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Activists’s Subversion of ‘I’m Too Sexy To Have AIDS’ Slogan Does Queer History a Disservice - 活动家颠覆“我太性感,没有艾滋病”的口号,奇怪的历史是一种伤害吗?

Members of ACT UP, amending one of David McDiarmid’s Rainbow Aphorisms posters, 1993–95, London, 2018. Courtesy: ACT UP

For Gran Fury it was important not to be complicit in limiting or censoring the already excluded voices of people living with HIV. My correspondence with the group has confirmed that they never altered or removed the work of other artists. The group knew only too well how such work could be obscured: when they did use graffiti, it was to show how homophobes, not other activists, had corrected or defaced their posters. Gran Fury also built alliances with art institutions, using their money and clout to claim public advertising space to further their message. In contrast, ACT UP London did not contact either Studio Voltaire or the estate of the artist David McDiarmid to discuss how the images might have been contextualized or how the two bodies might work together. When asked why this wasn’t done, or why they didn’t use another approach that would have left the original work intact, the group cited the need for swift and direct action. Studio Voltaire have magnanimously expressed sympathy with the action and support for ACT UP London.

But the actions of ACT UP London, and the reasoning behind them, raise significant questions over how the history of HIV-AIDS activism is told and who decides how we tell it. In ACT UP’s statement, filmmaker Siobhan Fahey writes that she is sure that ‘David McDiarmid would approve’ of their more affirmative change to the posters. Even putting aside for one moment the dubious ethics of assuming one can speak for a deceased artist, or indeed a community, Fahey’s statement is hard to believe. The artist wrote of the ‘Rainbow Aphorisms’ that he didn’t want to present just a positive message, but to capture the complex, mixed feelings of living through the HIV-AIDS crisis: ‘I didn’t think it was simply a matter of gay is good’.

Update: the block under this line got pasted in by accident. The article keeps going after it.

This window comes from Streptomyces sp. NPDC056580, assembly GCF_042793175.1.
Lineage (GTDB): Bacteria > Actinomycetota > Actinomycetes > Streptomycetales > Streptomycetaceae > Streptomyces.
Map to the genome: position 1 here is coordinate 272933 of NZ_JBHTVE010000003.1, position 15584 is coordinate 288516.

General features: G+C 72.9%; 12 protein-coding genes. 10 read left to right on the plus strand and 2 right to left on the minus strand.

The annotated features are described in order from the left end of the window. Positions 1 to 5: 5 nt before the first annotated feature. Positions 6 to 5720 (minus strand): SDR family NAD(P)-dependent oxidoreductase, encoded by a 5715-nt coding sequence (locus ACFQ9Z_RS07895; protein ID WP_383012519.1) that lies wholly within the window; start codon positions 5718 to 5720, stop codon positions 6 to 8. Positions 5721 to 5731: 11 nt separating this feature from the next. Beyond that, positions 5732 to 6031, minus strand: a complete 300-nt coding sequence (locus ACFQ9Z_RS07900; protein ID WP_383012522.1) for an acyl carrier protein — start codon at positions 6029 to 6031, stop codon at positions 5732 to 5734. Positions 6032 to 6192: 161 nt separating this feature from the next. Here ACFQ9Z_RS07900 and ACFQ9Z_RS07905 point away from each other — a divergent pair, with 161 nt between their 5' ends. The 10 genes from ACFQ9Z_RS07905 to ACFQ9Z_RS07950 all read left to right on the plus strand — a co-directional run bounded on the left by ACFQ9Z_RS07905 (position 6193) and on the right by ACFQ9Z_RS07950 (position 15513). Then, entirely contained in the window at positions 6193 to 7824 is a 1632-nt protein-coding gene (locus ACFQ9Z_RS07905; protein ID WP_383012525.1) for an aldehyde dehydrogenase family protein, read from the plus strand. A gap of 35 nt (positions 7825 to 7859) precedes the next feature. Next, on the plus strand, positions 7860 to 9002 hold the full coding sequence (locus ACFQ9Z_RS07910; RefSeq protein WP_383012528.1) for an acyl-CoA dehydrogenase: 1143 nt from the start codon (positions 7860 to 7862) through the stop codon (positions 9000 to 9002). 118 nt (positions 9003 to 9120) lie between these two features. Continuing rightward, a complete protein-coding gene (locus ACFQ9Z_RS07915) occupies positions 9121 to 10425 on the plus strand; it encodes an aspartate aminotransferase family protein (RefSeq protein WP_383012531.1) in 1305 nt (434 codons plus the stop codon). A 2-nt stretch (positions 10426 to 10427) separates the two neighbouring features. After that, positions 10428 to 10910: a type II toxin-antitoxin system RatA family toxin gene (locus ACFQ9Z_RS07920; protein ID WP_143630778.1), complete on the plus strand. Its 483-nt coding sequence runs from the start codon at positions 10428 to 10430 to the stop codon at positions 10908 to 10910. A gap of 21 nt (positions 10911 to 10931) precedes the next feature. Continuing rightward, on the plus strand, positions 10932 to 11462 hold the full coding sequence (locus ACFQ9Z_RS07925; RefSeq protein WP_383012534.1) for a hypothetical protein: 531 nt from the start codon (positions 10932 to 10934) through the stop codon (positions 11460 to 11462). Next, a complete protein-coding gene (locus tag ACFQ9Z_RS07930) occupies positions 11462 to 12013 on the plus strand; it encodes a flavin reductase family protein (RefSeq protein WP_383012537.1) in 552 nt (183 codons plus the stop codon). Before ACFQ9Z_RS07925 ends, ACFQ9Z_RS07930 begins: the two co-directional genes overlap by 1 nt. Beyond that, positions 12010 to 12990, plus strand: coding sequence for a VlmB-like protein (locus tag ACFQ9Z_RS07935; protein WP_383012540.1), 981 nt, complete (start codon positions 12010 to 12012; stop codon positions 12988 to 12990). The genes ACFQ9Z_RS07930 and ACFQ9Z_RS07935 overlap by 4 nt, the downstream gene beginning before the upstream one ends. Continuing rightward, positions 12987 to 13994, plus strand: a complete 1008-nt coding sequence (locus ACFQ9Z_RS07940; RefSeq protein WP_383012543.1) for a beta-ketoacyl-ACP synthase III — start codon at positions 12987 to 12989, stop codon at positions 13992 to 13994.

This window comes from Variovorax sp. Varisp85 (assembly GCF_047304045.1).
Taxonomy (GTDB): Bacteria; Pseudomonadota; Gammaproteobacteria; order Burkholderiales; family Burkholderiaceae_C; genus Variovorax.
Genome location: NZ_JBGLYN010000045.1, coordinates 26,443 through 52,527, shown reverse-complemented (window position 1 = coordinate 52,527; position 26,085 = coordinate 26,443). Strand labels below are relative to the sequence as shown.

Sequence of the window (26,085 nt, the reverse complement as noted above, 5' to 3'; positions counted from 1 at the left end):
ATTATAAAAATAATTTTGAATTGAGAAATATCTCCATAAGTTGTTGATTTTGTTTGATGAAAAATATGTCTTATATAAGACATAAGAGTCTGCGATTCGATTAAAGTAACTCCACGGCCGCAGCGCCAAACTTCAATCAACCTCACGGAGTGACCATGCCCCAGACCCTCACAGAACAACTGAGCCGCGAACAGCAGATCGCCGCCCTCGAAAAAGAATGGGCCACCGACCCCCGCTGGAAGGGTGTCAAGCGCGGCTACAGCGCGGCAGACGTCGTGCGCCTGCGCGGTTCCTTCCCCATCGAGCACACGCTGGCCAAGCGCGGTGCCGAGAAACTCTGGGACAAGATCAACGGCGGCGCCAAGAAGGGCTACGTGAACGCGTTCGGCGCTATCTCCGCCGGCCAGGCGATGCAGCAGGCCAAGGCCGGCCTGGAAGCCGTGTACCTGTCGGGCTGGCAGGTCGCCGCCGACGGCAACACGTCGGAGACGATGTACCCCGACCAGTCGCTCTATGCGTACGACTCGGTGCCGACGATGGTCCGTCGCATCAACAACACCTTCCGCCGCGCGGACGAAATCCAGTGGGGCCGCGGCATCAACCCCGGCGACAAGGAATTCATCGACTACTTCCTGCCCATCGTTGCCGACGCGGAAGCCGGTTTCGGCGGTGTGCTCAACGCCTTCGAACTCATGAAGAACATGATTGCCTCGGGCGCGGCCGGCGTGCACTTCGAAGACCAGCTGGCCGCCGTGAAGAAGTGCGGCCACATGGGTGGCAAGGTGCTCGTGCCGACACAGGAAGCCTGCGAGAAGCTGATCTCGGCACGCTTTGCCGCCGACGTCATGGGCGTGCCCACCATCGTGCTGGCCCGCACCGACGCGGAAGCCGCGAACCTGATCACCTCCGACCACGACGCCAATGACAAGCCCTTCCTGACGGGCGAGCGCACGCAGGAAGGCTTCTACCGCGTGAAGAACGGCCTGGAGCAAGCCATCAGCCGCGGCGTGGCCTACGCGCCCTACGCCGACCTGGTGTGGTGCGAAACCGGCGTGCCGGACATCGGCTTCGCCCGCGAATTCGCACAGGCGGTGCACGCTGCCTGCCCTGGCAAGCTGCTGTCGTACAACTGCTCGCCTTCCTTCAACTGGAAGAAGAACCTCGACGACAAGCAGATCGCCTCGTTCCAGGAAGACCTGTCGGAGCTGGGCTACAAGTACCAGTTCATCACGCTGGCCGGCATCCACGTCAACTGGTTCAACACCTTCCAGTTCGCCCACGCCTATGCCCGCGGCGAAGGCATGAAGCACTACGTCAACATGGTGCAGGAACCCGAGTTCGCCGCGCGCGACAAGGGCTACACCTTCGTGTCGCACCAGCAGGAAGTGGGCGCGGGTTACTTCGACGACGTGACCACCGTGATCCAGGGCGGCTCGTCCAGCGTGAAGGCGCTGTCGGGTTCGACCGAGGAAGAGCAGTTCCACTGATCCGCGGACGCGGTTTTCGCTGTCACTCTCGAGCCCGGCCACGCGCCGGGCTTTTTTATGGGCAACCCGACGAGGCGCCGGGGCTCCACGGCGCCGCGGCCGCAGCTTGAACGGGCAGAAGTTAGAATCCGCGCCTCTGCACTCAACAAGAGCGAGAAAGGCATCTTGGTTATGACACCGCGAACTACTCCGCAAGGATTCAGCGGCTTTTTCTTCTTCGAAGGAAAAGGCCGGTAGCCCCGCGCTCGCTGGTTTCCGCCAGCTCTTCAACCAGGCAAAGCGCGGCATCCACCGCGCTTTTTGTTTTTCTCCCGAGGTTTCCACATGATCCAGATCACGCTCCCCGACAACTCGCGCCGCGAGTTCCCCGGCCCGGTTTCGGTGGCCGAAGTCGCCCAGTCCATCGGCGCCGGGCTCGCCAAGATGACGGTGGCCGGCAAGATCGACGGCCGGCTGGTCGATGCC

One of David McDiarmid’s Rainbow Aphorisms posters, 1993–95, amended by ACT UP, London, 2018. Courtesy: ACT UP

Activists’s Subversion of ‘I’m Too Sexy To Have AIDS’ Slogan Does Queer History a Disservice - 活动家颠覆“我太性感,没有艾滋病”的口号,奇怪的历史是一种伤害吗?

One of David McDiarmid’s Rainbow Aphorisms posters, 1993–95, amended by ACT UP, London, 2018. Courtesy: ACT UP